How to succeed when passion and determination just aren’t enough
“Keep going… try again… don’t give up”— these are messages often given out by personal development experts. They are words I certainly use to motivate my micro-business clients when they experience a setback and their morale has taken a dive.
They all say that to achieve success, you must never give up.
Sadly, I see a lot of people giving up way too soon with their newish business, sometimes even before they’ve tried everything in their power to achieve the goal they had set their heart on.
The challenge of running a young business
One of the challenges for many recent start-up owners is the time it can take to make a business profitable if it hasn’t failed in the first two years, that is. Sadly, this seems to happen to 50% of all small businesses — a worryingly high figure in my book.
Naturally, it can be really tough to keep going when facing challenge after challenge. Some setbacks are not easy to bounce back from — I know, I’ve had my own share over the years!
But if you manage to keep going against all the odds (and think that’s what you should do), how do you know that your determination isn’t just following a lovely pipe dream, that keeping going won’t turn to heart-ache and disappointment rather than success?
Confidence can be deceptive
In my experience, it can sometimes be hard for someone who works alone to see the difference between keeping going because they’re feeling passionate and confident, and keeping going because their passion is blinding them.
Sadly, once you suffer from tunnel vision it can be very difficult, if not impossible, to look at the situation objectively.
People with tunnel vision may ignore the warning signs such as the gaps in their research, knowledge and expertise, or the lack of interest (or money) from potential customers. They may even feel confident that a breakthrough is just around the corner.
Are there any easy ways to assess your situation?
From a commercial perspective, success and failure are often measurable in financial terms i.e. profit and loss. For many entrepreneurs, these are the markers of why a venture may or may not be worth pursuing. If you continue to make a loss and just can’t put it right, then telling the business owner not to give up will not be the right advice.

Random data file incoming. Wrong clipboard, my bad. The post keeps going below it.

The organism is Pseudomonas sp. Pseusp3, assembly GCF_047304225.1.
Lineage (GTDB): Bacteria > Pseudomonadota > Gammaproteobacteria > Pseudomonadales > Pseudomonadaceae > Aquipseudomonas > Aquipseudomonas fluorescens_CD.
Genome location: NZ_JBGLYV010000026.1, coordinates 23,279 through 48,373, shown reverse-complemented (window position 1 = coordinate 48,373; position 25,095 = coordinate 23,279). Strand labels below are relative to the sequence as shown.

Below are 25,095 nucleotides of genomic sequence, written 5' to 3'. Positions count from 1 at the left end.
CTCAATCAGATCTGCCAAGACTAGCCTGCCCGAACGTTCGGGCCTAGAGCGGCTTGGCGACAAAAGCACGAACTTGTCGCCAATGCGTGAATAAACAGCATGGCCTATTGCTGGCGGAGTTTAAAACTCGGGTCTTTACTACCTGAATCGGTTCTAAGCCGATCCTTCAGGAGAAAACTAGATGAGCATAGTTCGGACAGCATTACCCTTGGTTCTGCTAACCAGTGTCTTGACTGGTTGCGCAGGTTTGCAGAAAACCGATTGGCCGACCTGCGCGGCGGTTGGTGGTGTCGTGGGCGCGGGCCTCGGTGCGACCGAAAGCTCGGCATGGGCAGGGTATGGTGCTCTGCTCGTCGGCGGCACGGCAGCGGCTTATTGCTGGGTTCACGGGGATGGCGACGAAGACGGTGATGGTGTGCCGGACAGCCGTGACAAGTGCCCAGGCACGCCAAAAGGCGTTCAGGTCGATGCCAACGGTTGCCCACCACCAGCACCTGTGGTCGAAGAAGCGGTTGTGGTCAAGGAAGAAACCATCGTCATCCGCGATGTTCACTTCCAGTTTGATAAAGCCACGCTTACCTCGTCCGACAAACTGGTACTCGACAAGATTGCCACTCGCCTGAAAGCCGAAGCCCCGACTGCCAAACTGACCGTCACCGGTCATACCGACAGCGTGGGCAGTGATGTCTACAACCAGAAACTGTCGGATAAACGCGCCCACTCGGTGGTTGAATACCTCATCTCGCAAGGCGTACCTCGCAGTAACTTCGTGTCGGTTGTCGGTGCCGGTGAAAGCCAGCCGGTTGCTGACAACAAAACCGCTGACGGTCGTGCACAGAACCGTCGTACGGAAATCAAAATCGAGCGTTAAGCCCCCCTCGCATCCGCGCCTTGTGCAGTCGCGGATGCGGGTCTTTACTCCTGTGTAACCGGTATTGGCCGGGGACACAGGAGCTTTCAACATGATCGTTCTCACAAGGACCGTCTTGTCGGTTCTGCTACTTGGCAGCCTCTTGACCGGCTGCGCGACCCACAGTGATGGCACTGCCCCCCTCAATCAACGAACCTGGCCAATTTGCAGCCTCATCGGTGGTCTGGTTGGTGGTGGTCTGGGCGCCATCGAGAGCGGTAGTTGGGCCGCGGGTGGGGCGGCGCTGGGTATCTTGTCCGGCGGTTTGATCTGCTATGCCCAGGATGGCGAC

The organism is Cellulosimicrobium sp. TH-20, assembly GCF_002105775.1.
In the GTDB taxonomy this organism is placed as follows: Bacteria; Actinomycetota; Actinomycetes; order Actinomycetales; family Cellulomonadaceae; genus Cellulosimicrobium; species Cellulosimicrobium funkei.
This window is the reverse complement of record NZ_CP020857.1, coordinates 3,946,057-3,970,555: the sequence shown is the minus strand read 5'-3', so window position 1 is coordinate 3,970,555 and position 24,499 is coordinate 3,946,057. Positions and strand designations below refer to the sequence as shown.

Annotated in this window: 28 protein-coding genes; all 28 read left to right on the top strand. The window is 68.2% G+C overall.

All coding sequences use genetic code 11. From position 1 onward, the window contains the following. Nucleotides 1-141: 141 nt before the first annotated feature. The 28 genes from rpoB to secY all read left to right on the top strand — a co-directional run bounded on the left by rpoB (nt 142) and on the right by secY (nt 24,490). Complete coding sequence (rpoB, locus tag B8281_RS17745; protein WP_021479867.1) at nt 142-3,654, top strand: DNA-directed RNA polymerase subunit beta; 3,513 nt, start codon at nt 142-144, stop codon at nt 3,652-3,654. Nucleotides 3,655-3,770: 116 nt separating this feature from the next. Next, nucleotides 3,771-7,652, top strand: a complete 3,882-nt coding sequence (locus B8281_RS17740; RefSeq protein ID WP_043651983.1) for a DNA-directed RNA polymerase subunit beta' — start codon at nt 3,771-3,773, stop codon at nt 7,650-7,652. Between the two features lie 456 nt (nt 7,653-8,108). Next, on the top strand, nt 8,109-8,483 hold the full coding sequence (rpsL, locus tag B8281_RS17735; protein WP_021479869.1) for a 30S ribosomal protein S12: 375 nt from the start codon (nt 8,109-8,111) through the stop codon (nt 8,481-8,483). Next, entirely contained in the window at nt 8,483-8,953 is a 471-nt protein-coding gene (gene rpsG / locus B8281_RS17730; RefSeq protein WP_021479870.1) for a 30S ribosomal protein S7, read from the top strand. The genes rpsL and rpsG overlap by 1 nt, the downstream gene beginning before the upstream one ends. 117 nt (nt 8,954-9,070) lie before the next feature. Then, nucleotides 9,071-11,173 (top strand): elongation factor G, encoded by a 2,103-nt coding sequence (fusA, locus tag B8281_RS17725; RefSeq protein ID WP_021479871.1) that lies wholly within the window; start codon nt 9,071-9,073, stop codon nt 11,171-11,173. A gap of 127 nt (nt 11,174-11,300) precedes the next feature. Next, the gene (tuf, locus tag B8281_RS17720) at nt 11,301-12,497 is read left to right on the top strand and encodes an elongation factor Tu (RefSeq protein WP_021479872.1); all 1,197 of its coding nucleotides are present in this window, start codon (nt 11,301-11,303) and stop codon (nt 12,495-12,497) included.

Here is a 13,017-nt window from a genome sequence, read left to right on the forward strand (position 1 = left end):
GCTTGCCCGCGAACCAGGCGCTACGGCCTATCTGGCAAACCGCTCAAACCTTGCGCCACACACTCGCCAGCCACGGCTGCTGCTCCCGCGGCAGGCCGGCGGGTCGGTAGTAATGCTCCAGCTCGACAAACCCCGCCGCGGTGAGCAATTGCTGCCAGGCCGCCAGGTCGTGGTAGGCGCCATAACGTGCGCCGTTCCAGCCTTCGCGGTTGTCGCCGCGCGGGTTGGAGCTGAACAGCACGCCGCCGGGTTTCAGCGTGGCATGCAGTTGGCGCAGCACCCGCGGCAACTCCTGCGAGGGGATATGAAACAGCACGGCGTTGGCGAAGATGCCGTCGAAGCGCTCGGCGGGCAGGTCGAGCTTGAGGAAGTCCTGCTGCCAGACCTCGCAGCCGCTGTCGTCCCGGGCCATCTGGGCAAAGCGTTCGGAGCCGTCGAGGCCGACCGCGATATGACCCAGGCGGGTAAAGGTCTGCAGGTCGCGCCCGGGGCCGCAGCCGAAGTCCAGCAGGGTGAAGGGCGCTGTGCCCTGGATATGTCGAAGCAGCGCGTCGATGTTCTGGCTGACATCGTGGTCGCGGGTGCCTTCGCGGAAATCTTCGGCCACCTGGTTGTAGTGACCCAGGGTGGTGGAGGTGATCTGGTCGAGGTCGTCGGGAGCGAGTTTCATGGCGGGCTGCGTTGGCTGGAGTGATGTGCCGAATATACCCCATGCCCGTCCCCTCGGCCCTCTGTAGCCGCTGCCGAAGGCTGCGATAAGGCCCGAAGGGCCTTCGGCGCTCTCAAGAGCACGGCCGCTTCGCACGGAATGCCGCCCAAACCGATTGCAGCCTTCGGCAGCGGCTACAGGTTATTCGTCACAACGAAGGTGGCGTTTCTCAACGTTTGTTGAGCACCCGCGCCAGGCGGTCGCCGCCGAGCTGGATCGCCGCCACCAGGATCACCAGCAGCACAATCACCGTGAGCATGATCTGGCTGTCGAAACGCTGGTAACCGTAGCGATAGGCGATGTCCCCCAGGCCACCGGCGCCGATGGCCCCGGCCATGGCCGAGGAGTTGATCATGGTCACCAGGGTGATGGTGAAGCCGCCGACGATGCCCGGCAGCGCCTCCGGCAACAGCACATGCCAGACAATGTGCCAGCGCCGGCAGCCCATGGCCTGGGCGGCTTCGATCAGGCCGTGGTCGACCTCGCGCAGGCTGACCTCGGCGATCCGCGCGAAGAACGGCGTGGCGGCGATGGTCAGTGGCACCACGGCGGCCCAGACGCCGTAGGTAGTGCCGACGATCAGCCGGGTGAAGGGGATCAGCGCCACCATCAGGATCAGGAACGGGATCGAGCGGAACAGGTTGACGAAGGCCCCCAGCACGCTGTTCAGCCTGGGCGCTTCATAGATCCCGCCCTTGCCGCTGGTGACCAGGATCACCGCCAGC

But if you’re a passionate value-driven business owner who wants to change the world with their idea, success may mean far more than money. Some people are driven to keep going because they want to make a difference in the world.
Monetising your passion is possible, as long as you recognise the boundary between funding an expensive hobby and an investment into an idea that will pay off. Many successful entrepreneurs — Richard Branson, for example — risk a lot to achieve success that often starts with a passion for a daring or innovative idea. But he is also a good example of someone who has abandoned a number of significant business projects because he knows when it’s time to stop, to give up.
Maybe for you it is a little harder to determine when you cross that fine line between failure and success. It’s particularly difficult if your success has now become about something else, something you value deeply, something intangible that may have become part of your search for personal fulfillment.
Over the years I’ve met several passionate and confident women who were so focused on their idea that they refused to acknowledge all the warning signs until their partners presented them with an ultimatum! This may be a bit extreme, but it demonstrates that it isn’t always easy to see for yourself when your passion has turned into an obsession!
So what’s a passionate girl to do?
If you don’t want to keep going just on the basis of a hunch that, after all, might be misguiding you, then your best option is to try and establish some clarity about the chances your dream has of turning into reality.
Why not ask yourself a few questions?
- Who can I learn from who has achieved something similar to what I want to do?
- Who can I trust to support me so I’m not left on my own when making important decisions?
- What (or how much) am I willing to risk for my passion?
- What will I do if I can’t rely on savings or other funding any more?
Also the following ‘markers’ might be worth setting early on:
- What are the tell-tale or warning signs (that are meaningful to me)? What will show me that I might be wasting my time?
- What will be my own personal cut-off point?
- What are the signs or milestones that indicate I’m on the right track?
If you are unsure of your milestones, you could try to break your goal into lots of smaller ones that are easy to achieve. Then, each time you tick one off, you will find yourself closer to achieving your dream!
About Ute Wieczorek-King:
Ute is a UK-based German business mentor who inspires passionate midlife women to achieve business success by simplifying and staying focused on what really matters.